Trent Lee Wei
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1. For which of the following patients is ultrasound screening recommended for abdominal aortic aneurysm (AAA)?
A. A 75-year-old man with a 30 pack-year smoking history
B. A 60-year-old woman with a 30 pack-year smoking history
C. A 65-year-old man with a 30 pack-year smoking history
D. A 60-year-old Hispanic man with diabetes
1. Correct Answer: C. A 65-year-old man with a 30 pack-year smoking history
Rationale: AAA is an abdominal aortic dilation of 3.0 cm or greater. The prevalence of AAA increases with age and is uncommon in persons younger than 50 years. The U.S. Preventive Services Task Force (USPSTF) updated guidelines recommend one-time screening with ultrasonography for men 65 to 75 years of age with a history of smoking, defined as at least 100 cigarettes over the individual’s lifetime. Risk factors associated with a higher likelihood of AAA include first-degree relatives with AAA, history of other aneurysms, coronary artery disease, cerebrovascular disease, atherosclerosis, hypercholesterolemia, obesity, and hypertension. Factors associated with a decreased risk of AAA include black race, Hispanic ethnicity, and diabetes. The Society for Vascular Surgery recommends screening in all men and women 65 to 75 years of age.
1. Chaikof EL, Dalman RL, Eskandari MK, et al. The Society for Vascular Surgery practice guidelines on the care of patients with an abdominal aortic aneurysm. J Vasc Surg. 2018;67:2-77.e2.
2. U.S. Preventive Services Task Force. Screening for abdominal aortic aneurysm: recommendation statement. Ann Intern Med. 2014;161(4):281-290.
2. When analyzing AAAs with ultrasound in the transverse plane, which two landmarks should be identified to ensure complete visualization of the entire aorta?
A. Superior mesenteric artery and inferior mesenteric artery
B. Celiac trunk and the iliac bifurcation
C. Celiac trunk and the inferior mesenteric artery
D. The renal arteries and the iliac bifurcation
2. Correct Answer: B. Celiac trunk and the iliac bifurcation
Rationale: To fully evaluate the aorta, one must visualize the vessel in the transverse plane from the celiac trunk to the iliac bifurcation. The celiac trunk is the first major vessel to arise from the aorta immediately below the diaphragm. When visualized in the transverse plane, the celiac artery will appear as a “wide Y.” At the level of the umbilicus the aorta will bifurcate into the iliac arteries, which can also be evaluated for aneurysmal disease if warranted.
In unstable patients, a right upper quadrant ultrasound or a focused assessment with sonography for trauma (FAST) to evaluate for pathologic fluid should be included. While the majority of AAAs rupture in the retroperitoneum, free rupture into the abdomen is rapidly fatal unless identified immediately. Lastly, assessing for the occurrence of an undulating intimal flap is important as this pathognomonic finding is 99%-100% specific for aortic dissections.
1. Fojtik JP, Costantino TG, Dean AJ. The diagnosis of aortic dissection by emergency medicine ultrasound. J Emerg Med. 2007;32:191-196.
2. Penny, SM. Examination Review for Ultrasound: Abdomen and Obstetrics & Gynecology. 1st ed. LWW; 2010.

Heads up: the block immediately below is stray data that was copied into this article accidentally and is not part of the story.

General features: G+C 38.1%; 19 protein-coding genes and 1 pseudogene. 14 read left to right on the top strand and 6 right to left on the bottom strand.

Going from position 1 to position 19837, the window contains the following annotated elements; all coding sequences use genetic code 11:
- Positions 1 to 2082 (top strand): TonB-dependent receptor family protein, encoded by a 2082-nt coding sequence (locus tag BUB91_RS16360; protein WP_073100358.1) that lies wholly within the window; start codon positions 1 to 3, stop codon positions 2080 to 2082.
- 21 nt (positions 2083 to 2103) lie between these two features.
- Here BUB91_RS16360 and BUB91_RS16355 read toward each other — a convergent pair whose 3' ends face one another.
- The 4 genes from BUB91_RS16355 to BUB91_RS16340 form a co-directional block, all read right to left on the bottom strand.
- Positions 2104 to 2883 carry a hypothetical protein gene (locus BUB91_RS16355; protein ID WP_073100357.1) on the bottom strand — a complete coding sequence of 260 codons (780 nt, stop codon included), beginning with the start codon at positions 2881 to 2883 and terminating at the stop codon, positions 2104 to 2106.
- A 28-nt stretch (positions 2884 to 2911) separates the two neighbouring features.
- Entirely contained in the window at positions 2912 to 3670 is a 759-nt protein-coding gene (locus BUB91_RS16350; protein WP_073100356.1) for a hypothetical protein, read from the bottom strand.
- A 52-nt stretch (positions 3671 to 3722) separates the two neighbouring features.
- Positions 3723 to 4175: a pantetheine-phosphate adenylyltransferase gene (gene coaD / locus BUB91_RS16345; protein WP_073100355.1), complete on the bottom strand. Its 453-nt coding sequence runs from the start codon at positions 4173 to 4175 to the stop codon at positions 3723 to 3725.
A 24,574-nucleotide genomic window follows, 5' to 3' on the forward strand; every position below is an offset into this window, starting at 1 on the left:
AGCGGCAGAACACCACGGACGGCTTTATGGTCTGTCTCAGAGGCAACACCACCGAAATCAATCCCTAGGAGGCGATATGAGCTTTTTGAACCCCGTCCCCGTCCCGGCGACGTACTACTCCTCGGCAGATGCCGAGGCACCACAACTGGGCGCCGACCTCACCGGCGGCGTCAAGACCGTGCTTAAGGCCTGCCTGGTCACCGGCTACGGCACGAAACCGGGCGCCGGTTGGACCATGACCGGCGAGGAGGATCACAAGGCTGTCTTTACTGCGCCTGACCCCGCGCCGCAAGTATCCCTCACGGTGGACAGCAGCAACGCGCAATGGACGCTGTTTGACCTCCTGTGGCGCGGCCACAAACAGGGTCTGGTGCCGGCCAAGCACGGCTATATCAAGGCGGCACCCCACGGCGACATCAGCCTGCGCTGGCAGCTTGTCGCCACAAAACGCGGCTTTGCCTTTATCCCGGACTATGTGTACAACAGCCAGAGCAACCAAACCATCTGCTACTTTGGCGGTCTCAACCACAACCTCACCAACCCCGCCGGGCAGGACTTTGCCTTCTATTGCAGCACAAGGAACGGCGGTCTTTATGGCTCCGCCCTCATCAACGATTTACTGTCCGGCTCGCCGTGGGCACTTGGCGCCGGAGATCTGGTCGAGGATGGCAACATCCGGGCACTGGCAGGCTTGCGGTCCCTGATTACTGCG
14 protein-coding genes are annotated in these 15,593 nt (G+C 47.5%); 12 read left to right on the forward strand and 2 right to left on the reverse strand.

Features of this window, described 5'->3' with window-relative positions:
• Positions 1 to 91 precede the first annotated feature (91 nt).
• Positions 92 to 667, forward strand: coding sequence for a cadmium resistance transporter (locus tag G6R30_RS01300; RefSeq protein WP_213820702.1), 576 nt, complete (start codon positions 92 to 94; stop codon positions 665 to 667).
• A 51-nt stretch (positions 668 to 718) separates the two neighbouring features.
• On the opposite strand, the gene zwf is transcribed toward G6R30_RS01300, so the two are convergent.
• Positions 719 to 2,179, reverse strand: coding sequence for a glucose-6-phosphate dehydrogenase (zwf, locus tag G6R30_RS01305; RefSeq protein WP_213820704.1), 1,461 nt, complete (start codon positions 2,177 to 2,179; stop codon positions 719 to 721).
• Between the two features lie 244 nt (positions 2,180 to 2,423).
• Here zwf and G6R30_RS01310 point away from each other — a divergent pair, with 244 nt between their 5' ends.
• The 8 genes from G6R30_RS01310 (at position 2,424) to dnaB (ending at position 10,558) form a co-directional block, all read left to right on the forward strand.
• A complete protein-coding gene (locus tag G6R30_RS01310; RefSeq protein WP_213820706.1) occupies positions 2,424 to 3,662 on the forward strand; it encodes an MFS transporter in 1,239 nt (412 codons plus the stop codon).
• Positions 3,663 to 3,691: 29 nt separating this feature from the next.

3. Zucker EJ, Prabhakar AM. Abdominal aortic aneurysm screening: concepts and controversies. Cardiovasc Diagn Ther. 2018;8(suppl 1):S108-S117.
3. Which of the following helps differentiate the aorta from the inferior vena cava (IVC)?
A. The aorta is on the patient’s left, is noncompressible, and has no respiratory variation.
B. The aorta is on the patient’s right, is noncompressible, and has no respiratory variation.
C. The aorta is on the patient’s left, is compressible, and has respiratory variation.
D. The aorta is on the patient’s right, is compressible, and has respiratory variation.
3. Correct Answer: A. The aorta is on the patient’s left, is noncompressible, and has no respiratory variation.
Rationale: The aorta passes through the diaphragm at the level of the 12th thoracic vertebral body. It lies slightly to the left of the midline and bifurcates at the level of the 4th lumbar vertebral body. The anatomic landmark corresponding to the entry of the aorta through the diaphragm is the xiphoid process, and the landmark corresponding to the iliac bifurcation is the umbilicus. The aorta is to the left of the IVC, noncompressible, and lacks respiratory variation due to its thick arterial wall.
4. Which of the following is most likely to obscure ultrasound visualization of the aorta?
C. Dilated loops of bowel with gas
4. Correct Answer: C. Dilated loops of bowel with gas
Rationale: Ultrasound waves do not propagate well through gas, which appears as a bright reflective surface with shadowing that obscures the underlying anatomy. The interface with gas/air often causes long-path reverberation artifacts (for large gas collections) or short-path “ringdown” artifacts (for small gas collections). A gas-filled transverse colon often obscures visualization of the aorta. To remedy the situation, move the probe until an adequate sonographic window is visualized between loops of bowel or provide continuous compression with the probe until the gas moves out of the field of view.
1. Hermsen K, Chong WK. Ultrasound evaluation of abdominal aortic and iliac aneurysms and mesenteric ischemia. Radiol Clin North Am. 2004;42:365-381.
2. Kuhn M, Bonnin RL, Davey MJ, Rowland JL, Langlois SL. Emergency department ultrasound scanning for abdominal aortic aneurysm: accessible, accurate, and advantageous. Ann Emerg Med. 2000;36(3):219-223.
5. Which of the following is most likely to cause underestimation of the size of an AAA?
A. Measuring during inspiration
B. Body positioning
C. Intraluminal thrombus
D. Perpendicular imaging plane
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